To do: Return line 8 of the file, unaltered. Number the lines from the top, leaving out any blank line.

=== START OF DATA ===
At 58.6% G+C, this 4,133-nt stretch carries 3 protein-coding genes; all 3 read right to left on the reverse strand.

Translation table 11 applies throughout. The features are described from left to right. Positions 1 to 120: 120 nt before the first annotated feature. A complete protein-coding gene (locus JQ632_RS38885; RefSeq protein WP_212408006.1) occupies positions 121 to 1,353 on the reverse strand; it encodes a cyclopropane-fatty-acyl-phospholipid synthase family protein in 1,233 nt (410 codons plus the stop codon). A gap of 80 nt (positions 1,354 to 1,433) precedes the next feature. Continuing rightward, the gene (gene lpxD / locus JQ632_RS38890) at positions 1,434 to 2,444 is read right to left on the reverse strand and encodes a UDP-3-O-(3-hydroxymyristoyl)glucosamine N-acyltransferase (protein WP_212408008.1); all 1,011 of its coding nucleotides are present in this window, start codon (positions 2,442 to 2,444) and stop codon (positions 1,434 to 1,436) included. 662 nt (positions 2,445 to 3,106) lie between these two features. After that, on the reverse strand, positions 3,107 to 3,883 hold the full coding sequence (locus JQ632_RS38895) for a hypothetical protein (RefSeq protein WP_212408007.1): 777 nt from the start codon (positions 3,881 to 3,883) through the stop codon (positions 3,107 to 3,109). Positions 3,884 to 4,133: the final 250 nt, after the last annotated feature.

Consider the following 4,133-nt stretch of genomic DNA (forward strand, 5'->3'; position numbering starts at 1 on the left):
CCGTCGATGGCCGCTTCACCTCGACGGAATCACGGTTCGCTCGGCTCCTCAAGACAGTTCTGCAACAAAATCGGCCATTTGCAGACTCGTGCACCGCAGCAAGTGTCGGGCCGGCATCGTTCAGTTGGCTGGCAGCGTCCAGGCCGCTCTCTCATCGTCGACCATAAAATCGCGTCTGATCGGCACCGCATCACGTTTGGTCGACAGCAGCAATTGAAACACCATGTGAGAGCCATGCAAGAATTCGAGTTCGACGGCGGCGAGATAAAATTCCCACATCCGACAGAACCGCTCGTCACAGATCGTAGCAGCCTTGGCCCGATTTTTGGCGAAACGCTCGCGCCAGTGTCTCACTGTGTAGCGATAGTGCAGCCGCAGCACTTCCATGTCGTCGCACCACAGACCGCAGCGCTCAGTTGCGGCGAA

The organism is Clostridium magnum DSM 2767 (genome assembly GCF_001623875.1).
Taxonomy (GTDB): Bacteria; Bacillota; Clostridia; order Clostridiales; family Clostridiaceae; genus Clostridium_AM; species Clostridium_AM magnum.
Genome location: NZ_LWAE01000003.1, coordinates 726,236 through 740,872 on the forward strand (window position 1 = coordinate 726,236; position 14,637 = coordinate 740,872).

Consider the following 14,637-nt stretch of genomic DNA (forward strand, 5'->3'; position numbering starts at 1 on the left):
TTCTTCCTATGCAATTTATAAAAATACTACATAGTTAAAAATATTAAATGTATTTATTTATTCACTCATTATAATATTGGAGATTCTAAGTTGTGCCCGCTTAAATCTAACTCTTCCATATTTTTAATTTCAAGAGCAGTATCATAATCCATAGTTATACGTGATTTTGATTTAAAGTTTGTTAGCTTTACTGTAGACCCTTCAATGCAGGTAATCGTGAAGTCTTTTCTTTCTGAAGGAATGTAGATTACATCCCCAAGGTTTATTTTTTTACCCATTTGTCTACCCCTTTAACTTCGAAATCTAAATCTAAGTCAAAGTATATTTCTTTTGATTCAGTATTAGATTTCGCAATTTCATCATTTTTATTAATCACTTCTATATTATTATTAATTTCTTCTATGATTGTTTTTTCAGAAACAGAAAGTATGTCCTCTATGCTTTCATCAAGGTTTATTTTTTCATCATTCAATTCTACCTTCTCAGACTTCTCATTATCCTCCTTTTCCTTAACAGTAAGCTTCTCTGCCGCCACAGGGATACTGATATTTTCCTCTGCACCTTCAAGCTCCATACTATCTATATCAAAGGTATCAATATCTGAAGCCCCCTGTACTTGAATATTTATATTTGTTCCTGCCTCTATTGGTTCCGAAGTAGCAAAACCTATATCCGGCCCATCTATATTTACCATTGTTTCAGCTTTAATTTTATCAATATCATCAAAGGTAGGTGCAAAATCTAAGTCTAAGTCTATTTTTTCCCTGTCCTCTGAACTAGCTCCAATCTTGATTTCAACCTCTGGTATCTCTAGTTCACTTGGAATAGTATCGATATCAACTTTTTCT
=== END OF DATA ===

Consider the following 14,637-nt stretch of genomic DNA (forward strand, 5'->3'; position numbering starts at 1 on the left):